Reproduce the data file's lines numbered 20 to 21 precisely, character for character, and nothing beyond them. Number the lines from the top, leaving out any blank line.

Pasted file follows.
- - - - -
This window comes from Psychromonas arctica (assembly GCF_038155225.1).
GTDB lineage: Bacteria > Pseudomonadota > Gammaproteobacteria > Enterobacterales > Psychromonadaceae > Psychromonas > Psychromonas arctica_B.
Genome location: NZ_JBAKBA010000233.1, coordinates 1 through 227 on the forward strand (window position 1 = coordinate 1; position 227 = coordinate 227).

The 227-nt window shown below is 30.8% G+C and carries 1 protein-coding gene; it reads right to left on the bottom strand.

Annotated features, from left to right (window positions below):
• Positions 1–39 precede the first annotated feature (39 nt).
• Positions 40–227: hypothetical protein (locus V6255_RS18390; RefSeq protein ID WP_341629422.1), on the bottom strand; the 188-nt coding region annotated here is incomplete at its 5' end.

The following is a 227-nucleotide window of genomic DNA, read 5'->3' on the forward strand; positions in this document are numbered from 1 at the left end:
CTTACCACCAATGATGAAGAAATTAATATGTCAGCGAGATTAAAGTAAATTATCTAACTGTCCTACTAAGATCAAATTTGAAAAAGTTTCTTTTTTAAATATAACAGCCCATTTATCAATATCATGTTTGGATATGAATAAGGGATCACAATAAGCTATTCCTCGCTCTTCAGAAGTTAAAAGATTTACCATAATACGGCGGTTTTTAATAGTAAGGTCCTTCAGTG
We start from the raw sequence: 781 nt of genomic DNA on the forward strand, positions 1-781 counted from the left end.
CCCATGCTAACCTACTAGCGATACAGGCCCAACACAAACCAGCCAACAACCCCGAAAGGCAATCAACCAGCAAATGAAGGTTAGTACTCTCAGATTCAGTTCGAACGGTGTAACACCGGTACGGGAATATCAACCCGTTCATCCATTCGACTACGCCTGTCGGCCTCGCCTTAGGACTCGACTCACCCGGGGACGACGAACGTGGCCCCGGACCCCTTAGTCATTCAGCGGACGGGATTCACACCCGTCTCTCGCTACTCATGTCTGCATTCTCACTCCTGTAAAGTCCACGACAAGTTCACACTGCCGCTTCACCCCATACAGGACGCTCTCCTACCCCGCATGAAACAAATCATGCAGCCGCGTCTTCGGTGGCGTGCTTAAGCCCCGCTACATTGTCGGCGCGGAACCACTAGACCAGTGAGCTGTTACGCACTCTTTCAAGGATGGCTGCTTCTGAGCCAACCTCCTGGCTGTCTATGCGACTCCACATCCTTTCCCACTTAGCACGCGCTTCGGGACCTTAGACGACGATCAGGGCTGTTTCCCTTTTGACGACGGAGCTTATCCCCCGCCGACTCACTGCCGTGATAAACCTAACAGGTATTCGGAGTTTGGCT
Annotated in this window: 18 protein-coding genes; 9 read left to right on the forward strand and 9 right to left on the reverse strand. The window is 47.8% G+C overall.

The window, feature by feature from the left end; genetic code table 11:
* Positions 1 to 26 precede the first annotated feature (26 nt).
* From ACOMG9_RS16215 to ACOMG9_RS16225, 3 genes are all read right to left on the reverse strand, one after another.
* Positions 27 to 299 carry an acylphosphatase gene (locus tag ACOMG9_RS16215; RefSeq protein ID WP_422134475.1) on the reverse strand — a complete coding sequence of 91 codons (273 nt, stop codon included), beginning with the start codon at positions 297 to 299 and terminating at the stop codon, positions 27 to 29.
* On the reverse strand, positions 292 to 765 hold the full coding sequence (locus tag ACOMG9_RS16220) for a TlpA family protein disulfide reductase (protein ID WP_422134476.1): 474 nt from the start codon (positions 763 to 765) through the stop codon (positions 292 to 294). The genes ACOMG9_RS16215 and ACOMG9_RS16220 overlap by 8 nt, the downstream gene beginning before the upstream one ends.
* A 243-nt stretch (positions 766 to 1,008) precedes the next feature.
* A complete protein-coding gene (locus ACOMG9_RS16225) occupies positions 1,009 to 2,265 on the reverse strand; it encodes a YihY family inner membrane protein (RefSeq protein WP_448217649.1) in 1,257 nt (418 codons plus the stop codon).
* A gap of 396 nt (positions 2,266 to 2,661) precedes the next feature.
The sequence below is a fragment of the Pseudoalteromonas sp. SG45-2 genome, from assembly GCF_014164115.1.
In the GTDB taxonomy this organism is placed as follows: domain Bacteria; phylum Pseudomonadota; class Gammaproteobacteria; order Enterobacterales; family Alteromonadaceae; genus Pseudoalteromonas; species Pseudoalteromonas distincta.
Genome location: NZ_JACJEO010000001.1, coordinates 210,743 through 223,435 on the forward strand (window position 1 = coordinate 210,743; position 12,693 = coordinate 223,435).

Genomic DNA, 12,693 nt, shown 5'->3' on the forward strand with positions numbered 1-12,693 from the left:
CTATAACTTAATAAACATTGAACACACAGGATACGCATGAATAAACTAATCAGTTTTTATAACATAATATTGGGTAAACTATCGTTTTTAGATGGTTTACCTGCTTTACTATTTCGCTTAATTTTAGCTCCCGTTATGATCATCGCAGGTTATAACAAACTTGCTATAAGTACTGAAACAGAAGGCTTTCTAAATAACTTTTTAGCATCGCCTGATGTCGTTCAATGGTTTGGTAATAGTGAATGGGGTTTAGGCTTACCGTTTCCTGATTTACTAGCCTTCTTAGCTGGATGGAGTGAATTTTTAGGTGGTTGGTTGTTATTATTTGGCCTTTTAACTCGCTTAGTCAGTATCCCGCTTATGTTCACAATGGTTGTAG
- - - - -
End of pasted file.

* A gap of 396 nt (positions 2,266 to 2,661) precedes the next feature.
The sequence below is a fragment of the Pseudoalteromonas sp. SG45-2 genome, from assembly GCF_014164115.1.